Growing Your Ideal Client Base By Zeroing In On The Right People

“Doug” is a smart, talented guy with a highly marketable expertise very much in demand in his market.

And yet he was discouraged with the growth—or lack thereof—in his consulting business.

Because for every stellar client he engaged, he endured handfuls of challenging ones.

Ultimately, he realized the problem: since he hadn’t finely tuned his ideal client profile, he found himself saying “yes” to anyone kind of/sort of in the vicinity.

The solution? Getting 100% clarity on exactly the right client, so Doug would know where to confidently invest his time.

I had Doug rank every client a 1 to a 5 (with 5 being “give me 100% of those” and 1 being “never darken my door again”).

Then, we set a new ground rule: never say yes to any 1, 2 or 3’s again. (We made a list of the qualities or situations that made for a likely low ranking so Doug could screen for those).

Then, we teased out what made clients and/or their projects a 4 or a 5. It was a pretty simple list:

The organization was a) in a specific industry that Doug knew well and b) in a deep state of flux with a bet-the-business problem.

The lead client—whose function was directly impacted by the problem—was intellectually and emotionally ready to commit to outside help for the project.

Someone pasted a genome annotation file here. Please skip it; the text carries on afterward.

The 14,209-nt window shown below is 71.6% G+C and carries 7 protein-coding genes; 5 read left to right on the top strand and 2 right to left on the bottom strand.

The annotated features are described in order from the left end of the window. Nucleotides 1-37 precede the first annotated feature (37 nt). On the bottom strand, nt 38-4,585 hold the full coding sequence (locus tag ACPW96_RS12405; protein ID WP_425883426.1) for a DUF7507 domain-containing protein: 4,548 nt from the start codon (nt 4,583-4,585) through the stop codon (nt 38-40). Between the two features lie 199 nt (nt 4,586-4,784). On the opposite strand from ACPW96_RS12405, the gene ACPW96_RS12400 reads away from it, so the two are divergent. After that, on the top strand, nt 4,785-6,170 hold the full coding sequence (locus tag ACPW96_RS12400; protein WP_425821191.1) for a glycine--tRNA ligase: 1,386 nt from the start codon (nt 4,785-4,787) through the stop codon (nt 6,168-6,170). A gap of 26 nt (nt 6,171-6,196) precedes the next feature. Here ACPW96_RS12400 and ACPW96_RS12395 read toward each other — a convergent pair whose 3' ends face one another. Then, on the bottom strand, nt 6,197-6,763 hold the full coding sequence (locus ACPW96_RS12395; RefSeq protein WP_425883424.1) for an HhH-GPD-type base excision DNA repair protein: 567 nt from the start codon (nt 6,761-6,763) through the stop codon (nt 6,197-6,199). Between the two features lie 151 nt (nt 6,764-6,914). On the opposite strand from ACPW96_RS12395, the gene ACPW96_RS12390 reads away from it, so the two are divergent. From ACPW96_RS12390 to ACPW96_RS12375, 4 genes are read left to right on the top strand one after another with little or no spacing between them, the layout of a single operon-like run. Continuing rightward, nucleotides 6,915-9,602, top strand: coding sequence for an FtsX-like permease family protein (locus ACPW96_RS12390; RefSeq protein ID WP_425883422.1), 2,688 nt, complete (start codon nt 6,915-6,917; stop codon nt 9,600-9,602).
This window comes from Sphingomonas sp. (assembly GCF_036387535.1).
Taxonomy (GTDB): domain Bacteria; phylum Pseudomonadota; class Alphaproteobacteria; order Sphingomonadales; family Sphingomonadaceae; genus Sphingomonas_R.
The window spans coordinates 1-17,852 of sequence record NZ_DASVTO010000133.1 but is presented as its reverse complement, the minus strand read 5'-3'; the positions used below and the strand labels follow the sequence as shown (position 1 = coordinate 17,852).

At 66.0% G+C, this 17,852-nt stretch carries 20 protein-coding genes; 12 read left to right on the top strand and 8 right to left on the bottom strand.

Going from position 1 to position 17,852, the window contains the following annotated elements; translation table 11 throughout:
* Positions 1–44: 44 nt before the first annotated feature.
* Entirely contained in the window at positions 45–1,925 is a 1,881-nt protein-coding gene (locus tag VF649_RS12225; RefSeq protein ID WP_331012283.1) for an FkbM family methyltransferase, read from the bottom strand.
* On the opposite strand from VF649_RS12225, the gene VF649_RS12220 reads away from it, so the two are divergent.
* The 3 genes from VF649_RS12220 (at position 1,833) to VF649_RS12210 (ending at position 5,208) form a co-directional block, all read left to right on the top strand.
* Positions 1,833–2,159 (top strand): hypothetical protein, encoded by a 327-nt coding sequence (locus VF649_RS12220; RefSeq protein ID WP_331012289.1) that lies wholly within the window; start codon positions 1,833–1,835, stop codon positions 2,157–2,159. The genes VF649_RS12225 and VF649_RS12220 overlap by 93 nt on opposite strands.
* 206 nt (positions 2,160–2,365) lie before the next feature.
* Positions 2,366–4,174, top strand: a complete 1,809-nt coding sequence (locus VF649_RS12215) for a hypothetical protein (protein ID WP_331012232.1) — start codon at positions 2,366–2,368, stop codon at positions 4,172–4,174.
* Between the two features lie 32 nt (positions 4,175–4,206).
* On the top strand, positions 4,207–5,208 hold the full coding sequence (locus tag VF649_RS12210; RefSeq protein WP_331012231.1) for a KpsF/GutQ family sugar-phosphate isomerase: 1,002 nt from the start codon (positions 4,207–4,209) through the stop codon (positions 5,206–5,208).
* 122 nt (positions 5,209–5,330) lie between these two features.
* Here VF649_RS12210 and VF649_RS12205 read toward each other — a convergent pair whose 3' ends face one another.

It was clear they understood the impact of their work with Doug and were willing to anchor his fees to the high value outcomes of solving the big problem.

They demonstrated their commitment to transparent communications no matter what the stakes.

And just like that, Doug had the front-end tools to say yes or no at any stage of acquiring a new client.

But these are more than just client acquisition cues.

You can also use them to frame how you build your authority so that the right people hear you and are pulled into your circle.

When Doug started shifting his new business conversations, his authority building changed too.

Now his emails and articles speak more to his ideal client—and he’s leaning into some community building as a way to connect former and future clients while teaching them his point of view.

He even tackled LinkedIn, which he’d studiously avoided since he couldn’t figure out how to use it strategically to connect with his audience.

Now, it all made sense.

p.s. If you find yourself struggling with identifying your ideal client, download my Client Avatar Brandsheet here.

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